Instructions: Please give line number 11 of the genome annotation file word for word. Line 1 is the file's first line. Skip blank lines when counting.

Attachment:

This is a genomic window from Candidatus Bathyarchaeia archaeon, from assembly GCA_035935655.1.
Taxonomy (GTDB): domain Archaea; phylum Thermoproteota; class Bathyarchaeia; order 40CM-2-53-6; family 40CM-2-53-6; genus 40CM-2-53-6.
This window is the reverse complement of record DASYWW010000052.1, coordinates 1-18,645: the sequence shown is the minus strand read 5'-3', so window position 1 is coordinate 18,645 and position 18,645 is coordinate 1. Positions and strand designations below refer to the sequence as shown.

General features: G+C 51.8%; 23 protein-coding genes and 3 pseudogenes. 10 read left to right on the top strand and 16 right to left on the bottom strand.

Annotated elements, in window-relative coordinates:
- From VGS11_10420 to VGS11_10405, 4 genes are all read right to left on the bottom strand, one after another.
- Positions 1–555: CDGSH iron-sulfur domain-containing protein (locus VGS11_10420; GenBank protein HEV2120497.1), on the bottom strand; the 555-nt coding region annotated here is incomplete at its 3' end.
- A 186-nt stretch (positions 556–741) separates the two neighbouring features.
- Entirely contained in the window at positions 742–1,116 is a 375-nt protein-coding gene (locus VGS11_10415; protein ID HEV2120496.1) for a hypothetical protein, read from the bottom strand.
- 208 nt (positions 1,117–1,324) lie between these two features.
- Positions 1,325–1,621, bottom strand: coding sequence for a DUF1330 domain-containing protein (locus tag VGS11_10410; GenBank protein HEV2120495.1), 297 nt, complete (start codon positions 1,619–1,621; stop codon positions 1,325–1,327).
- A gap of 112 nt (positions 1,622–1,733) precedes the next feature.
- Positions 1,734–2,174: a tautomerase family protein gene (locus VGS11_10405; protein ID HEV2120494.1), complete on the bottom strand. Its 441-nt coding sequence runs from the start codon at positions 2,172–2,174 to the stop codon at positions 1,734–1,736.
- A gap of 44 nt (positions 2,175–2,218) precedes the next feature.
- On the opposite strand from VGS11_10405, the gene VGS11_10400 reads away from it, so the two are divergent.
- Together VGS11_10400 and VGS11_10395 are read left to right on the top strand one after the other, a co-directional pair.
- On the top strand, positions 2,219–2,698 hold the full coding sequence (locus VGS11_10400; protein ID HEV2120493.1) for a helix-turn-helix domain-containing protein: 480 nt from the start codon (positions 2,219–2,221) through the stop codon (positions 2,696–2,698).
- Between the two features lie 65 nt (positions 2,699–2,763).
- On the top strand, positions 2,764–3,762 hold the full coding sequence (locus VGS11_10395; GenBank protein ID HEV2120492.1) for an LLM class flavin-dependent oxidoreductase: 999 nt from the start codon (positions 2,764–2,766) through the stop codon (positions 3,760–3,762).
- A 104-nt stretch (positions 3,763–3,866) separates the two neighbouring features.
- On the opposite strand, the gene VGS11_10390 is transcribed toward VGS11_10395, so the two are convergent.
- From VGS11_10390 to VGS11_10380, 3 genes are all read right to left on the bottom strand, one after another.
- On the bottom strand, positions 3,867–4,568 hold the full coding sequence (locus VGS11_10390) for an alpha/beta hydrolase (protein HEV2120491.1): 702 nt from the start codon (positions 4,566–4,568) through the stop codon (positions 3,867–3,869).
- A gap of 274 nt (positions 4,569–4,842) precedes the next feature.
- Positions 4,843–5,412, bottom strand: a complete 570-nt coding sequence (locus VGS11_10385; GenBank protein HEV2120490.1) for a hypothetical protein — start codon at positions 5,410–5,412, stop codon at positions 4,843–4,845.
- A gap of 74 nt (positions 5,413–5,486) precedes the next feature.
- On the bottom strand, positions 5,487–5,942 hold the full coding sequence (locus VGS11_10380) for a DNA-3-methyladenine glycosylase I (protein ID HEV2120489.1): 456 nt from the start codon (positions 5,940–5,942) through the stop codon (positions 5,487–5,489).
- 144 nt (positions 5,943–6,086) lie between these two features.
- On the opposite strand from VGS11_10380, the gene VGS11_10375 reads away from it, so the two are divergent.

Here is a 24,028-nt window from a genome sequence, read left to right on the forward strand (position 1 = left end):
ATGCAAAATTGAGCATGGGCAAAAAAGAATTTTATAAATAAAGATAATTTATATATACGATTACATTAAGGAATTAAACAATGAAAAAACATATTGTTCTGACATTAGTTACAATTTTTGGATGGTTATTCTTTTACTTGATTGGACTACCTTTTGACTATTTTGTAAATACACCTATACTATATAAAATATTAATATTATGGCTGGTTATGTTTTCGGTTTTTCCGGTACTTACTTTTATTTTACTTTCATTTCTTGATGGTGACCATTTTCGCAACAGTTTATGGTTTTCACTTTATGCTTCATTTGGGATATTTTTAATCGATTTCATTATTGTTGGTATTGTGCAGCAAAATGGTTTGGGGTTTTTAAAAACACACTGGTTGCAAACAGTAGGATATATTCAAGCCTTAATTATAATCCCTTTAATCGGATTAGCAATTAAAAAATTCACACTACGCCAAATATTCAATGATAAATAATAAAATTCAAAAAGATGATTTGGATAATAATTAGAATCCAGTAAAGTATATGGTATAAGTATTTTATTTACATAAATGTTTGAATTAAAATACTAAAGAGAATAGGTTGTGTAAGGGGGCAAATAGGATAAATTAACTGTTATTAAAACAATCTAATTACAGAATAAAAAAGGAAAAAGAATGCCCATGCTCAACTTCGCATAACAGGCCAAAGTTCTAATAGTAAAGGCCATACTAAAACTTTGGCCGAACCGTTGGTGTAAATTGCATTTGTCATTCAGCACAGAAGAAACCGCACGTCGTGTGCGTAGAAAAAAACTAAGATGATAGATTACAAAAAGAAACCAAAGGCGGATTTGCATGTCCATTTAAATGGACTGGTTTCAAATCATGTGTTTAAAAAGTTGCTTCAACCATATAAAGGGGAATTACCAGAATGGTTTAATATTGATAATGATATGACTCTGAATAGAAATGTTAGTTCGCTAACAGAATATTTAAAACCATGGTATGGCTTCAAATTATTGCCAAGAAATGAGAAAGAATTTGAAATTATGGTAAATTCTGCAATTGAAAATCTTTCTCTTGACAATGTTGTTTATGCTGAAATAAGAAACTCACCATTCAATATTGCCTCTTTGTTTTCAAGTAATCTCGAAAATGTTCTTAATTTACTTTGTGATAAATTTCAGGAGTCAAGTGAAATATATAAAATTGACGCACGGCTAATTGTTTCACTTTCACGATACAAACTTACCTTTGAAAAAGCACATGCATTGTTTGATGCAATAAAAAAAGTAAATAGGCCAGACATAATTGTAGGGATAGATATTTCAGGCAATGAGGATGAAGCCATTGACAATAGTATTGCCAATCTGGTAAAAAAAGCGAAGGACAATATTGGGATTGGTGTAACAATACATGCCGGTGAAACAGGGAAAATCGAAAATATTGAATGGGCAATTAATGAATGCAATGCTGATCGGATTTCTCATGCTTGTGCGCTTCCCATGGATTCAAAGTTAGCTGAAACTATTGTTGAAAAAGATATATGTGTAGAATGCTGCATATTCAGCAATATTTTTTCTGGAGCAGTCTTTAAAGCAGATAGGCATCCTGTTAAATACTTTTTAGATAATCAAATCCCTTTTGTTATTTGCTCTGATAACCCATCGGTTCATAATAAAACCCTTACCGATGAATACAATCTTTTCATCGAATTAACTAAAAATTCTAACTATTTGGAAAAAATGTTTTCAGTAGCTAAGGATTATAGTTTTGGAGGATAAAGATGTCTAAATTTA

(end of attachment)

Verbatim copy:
- Positions 1,325–1,621, bottom strand: coding sequence for a DUF1330 domain-containing protein (locus tag VGS11_10410; GenBank protein HEV2120495.1), 297 nt, complete (start codon positions 1,619–1,621; stop codon positions 1,325–1,327).